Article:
Like many people, I find that managing my collection of digital images is almost as big a job as editing them. New versions of two popular imaging applications–Corel’s Paint Shop Pro Photo XI and Adobe’s Photoshop Elements 5–promise to help you deal with photo glut, but only one of them delivers. Excellent editing tools and advances in the importing and sharing of photos put Photoshop Elements a big step ahead of Paint Shop Pro.
Both programs feature photo-downloading utilities that help you organize new images. The downloader in the latest version of Elements has received an impressive overhaul: When it recognizes that you’ve connected your digital camera to your PC or inserted a memory card into a reader, it can batch-rename all of the images in a variety of formats, remove red eye (though that feature isn’t new), put the pictures in a new subfolder, and delete them from your memory card when it’s done–all without any intervention on your part, if you choose to set it up that way.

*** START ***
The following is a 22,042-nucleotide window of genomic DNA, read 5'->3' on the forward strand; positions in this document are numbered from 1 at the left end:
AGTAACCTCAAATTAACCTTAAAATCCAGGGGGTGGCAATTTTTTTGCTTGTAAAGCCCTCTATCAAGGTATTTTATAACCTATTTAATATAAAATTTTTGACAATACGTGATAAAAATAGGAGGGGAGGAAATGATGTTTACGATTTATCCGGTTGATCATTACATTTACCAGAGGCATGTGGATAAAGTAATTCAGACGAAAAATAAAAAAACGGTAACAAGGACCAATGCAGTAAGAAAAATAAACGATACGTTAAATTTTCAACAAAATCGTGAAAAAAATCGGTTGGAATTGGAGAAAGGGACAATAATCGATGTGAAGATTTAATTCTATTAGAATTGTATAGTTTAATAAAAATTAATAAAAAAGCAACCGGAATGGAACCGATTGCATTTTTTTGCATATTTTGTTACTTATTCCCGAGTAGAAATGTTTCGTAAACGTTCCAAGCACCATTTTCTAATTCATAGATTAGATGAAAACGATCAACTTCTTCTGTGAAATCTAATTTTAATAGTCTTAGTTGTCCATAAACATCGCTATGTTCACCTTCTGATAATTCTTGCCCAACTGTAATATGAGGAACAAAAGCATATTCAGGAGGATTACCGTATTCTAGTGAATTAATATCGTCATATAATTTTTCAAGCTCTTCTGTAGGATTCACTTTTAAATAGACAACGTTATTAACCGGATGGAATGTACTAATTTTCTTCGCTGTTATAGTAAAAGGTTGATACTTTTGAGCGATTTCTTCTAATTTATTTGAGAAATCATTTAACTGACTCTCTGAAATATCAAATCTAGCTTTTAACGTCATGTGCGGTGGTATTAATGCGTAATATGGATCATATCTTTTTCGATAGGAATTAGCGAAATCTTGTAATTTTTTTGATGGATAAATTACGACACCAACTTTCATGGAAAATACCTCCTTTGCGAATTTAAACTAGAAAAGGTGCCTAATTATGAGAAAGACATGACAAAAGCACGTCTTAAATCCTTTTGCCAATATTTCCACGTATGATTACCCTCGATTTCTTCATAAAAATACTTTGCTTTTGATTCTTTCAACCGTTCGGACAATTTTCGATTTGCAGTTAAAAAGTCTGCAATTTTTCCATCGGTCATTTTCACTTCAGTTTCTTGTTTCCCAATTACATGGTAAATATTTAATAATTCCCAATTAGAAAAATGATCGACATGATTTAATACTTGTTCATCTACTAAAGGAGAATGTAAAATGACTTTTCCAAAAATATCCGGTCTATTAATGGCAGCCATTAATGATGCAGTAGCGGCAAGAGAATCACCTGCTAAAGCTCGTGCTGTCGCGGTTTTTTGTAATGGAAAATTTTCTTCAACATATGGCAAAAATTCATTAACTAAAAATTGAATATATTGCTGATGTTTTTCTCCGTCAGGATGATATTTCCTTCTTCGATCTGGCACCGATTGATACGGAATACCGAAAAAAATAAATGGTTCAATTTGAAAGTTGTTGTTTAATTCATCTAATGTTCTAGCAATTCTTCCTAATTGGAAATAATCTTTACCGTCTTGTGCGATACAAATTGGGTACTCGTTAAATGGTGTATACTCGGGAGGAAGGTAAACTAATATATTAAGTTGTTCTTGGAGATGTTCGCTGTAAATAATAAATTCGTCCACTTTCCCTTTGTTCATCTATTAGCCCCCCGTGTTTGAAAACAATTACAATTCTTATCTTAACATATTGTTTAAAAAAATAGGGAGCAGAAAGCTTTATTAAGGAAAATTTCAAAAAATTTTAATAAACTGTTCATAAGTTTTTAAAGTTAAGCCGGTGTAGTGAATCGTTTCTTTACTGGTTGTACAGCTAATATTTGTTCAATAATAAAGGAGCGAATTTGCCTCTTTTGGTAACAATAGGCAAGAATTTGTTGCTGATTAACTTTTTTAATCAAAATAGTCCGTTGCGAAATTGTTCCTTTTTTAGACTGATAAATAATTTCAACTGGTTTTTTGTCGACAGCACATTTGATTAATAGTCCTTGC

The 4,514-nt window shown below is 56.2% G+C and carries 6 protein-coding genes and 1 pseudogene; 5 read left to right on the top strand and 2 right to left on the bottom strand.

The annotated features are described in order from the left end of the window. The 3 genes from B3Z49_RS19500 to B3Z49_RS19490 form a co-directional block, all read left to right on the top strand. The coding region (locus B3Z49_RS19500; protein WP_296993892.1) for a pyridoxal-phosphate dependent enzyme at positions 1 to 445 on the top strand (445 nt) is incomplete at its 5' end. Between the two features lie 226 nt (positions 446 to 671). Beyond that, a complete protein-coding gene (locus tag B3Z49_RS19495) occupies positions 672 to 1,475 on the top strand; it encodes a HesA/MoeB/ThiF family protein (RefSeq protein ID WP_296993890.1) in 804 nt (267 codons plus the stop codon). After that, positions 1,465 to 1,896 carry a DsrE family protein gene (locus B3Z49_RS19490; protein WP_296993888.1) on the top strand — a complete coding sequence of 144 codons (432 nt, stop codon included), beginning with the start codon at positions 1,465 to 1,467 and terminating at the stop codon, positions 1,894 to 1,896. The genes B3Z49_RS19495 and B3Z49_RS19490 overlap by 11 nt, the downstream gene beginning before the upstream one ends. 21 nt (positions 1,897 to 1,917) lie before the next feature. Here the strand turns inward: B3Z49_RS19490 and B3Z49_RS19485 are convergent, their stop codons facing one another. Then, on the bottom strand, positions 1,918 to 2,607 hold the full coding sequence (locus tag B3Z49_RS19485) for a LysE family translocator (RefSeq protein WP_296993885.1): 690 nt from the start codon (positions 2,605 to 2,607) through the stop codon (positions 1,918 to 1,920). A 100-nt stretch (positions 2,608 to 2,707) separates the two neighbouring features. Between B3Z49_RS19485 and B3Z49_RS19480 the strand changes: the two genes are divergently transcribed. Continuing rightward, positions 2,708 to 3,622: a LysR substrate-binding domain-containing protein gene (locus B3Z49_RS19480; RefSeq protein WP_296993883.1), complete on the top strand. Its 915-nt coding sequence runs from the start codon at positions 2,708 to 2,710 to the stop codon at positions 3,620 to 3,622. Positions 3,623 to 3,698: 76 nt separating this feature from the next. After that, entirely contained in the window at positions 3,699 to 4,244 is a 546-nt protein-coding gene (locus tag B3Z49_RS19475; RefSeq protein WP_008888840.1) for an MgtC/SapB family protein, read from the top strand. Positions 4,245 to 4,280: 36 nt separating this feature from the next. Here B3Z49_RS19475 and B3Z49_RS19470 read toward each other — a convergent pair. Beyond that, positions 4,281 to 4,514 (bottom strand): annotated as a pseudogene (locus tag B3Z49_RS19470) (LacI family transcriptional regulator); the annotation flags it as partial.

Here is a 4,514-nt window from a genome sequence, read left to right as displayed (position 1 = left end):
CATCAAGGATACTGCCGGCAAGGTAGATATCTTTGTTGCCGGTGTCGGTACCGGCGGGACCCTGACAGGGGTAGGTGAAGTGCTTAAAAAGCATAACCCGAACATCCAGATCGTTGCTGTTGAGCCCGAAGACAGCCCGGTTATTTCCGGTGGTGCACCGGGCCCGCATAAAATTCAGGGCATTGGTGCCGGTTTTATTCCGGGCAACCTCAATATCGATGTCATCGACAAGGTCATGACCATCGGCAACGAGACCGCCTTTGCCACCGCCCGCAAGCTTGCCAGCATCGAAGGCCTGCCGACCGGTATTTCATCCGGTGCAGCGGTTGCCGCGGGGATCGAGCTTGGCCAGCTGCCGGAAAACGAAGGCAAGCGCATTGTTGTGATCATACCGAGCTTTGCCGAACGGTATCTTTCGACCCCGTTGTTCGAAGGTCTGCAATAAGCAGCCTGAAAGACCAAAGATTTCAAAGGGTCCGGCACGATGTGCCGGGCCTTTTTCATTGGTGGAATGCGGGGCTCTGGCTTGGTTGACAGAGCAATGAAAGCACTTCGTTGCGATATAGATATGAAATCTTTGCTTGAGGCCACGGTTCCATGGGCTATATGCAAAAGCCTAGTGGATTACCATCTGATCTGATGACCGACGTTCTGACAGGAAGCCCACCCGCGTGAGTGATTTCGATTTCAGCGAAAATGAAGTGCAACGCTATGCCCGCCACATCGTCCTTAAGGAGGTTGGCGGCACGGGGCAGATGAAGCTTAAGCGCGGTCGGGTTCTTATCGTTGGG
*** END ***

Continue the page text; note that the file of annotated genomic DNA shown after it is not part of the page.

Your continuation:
Corel’s photo downloader dumps images into SnapFire, its new ad-supported application. (The program disc includes the app, but you must install it separately.) The SnapFire downloader detects memory cards and CDs–any CD. In fact, when I inserted Adobe’s Elements CD to install the application, Corel’s downloader tried to bring up the images from that disc. SnapFire allows you to create a custom folder using the download date or a custom name, but it will not rename individual photos–a big disadvantage compared with Elements. Corel says it’s considering adding that capability as an advanced feature in subsequent versions.
Oddly, Paint Shop Pro includes another organizer that’s accessible from within the program. This organizer, which uses the same database as SnapFire, lets you very quickly search images by date, size, tag, or rating; still, I’d have preferred to see Corel consolidate the best features of the two organizers into one.
In Elements, the process of tagging photos so you can find them fast later hasn’t changed–it’s still exceptionally easy and intuitive. In Paint Shop Pro, unfortunately, tagging doesn’t get the same priority: You must dig through menus to find tags, and when you do find them, they’re tiny. Also, searching by multiple tags requires using a dialog box, whereas in Elements, you simply check off boxes in a prominent tagging palette.